Deal to Raise Wage to $8
More than 1 million Californians who earn the minimum wage will get a nearly 20% pay increase over the next year and a half, thanks to an agreement announced Monday between Gov. Arnold Schwarzenegger and Democratic leaders in the Legislature.
The hike, the first since early 2004, will lift the state minimum wage to $8 an hour from $6.75. Workers will get a 75-cent increase Jan. 1 and an additional 50 cents on Jan. 1, 2008.
For the record:
12:00 AM, Aug. 24, 2006
Schwarzenegger praised the agreement as a boost for low-wage workers and the business climate. “I have always said that when the economy was ready, we should reward the efforts of California’s hardworking families by raising our minimum wage,” he said. “This is another sign California is coming back stronger than ever.”
The jump to $7.50 on New Year’s Day will make California’s minimum wage the nation’s fourth-highest, trailing those of Washington, Oregon and Connecticut, according to the California Federation of Labor. The federal minimum wage is $5.15 an hour.
“It’s a long time coming, and frankly the reason it’s coming is because this is a political year,” said Art Pulaski, secretary-treasurer of the labor federation.
He said Schwarzenegger, running for reelection in November, had twice before vetoed similar bills but changed his mind this year as part of an electionyear move toward the political center.
Despite expected opposition from Republican lawmakers, a minimum wage bill is expected to win easy passage from the Democratic-controlled Legislature and be on the governor’s desk shortly after lawmakers adjourn Aug. 31.
Getting a deal involved give-and-take from the Republican governor and the Legislature’s two top Democrats -- Assembly Speaker Fabian Nunez of Los Angeles and Senate President Pro Tem Don Perata of Oakland.
Schwarzenegger agreed to fatten the increase to $1.25 an hour from $1. The Democrats and their labor union allies accepted $1.25 instead of $1.50 and relinquished a call to add an automatic, annual cost-of-living increase to the minimum wage.
Schwarzenegger’s opponent in November, Democratic state Treasurer Phil Angelides, said that if elected he would sign any bill indexing minimum wage increases to inflation so that “working families are not held hostage to politics.”
To further sweeten the deal for workers, Democrats said they got a commitment from Schwarzenegger to sign both the minimum wage bill and unrelated legislation that would extend for two years the ability of some workers to pick their own doctors rather than go to their employers’ clinics to treat on-the-job injuries.
Nunez and Perata called the increase “long overdue.”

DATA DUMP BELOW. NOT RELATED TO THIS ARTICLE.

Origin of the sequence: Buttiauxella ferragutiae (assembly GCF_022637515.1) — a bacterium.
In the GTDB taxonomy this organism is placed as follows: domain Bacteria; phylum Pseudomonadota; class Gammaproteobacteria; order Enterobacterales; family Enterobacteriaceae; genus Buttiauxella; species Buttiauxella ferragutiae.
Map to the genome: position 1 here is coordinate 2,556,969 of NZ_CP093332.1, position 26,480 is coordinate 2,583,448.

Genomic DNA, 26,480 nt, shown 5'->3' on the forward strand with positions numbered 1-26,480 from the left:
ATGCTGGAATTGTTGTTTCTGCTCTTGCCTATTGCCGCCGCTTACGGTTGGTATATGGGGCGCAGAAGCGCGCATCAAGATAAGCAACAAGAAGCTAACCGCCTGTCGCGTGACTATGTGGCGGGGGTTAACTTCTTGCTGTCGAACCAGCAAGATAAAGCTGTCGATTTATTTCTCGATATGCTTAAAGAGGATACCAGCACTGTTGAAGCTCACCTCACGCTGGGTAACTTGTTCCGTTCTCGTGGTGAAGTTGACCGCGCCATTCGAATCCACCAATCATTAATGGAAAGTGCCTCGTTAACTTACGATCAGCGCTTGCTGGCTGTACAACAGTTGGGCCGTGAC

Nunez, the lead negotiator, said, “California’s most vulnerable workers will be getting a larger boost in their pay and quicker than we had hoped for.”
Senate Republican leader Dick Ackerman (R-Irvine) said the hike would hurt the state’s economy.
“Any time you raise the minimum wage, it’s going to be a drag on business,” he told the Associated Press. “It’s going to have a negative impact on hiring minorities and low-income workers because there will be less jobs.”
Some business groups backed the minimum wage hike, while all showed relief that Schwarzenegger’s compromise protected them from being locked in to giving annual raises to their employees.
“We are happy to see that there is no indexing or cost-of-living increases as part of this package,” said Gary Toebben, president of the Los Angeles Area Chamber of Commerce. “This means that any future increases have to be debated and sold on their merits.”
Other business organizations, including the California Chamber of Commerce, said they still opposed any minimum wage hike, contending that the requirement for higher pay could backfire for some workers.
“The effect on employers could be not to hire more people and to make full-time people part-time,” said Martyn Hopper, California state director of the National Federation of Independent Businesses.
Restaurateurs said they were particularly disappointed that the minimum wage jump would mainly help sometimes well-paid waiters rather than hourly kitchen workers, who generally earn wages that are above the minimum.
The California Restaurant Assn. had advocated that hourly wages be frozen at $6.75 for the 400,000 tipped employees, who earn on average $25 to $35 an hour in tips, said association President Jot Condie.
Condie predicted that a higher minimum wage was going “to result in inflation at the dinner table” for customers of the state’s 870,000 restaurants. “You’re not going to see mass closures of restaurants, but, ultimately, the cost will be passed on,” he said.
The hike, which when fully in place would add $2,600 a year to the $14,040 now earned by a full-time minimum-wage employee, should help both the state’s lowest-paid workers and their colleagues who make a little more, said Jean Ross, executive director of the California Budget Project, a Sacramento-based policy think tank specializing in issues that affect low- and middle-income families.
Ross dismissed some employers’ claims that the bulk of minimum-wage workers are teenagers and senior citizens who have other sources of income.
“Our research shows that more than 8 of 10 are adults, and 60% are full-time workers,” she said.
The planned increases, though significant, still don’t cover the basic needs of most workers, Ross said. A single worker with no dependents should earn $12.44 an hour to pay for basic needs and health insurance, she said.
(BEGIN TEXT OF INFOBOX)
Minimum hourly wages in the highest-paying states, actual or estimated as of Jan. 1, 2007.
* Rates are estimates in states with cost-of-living indexing.
Source: California Federation of Labor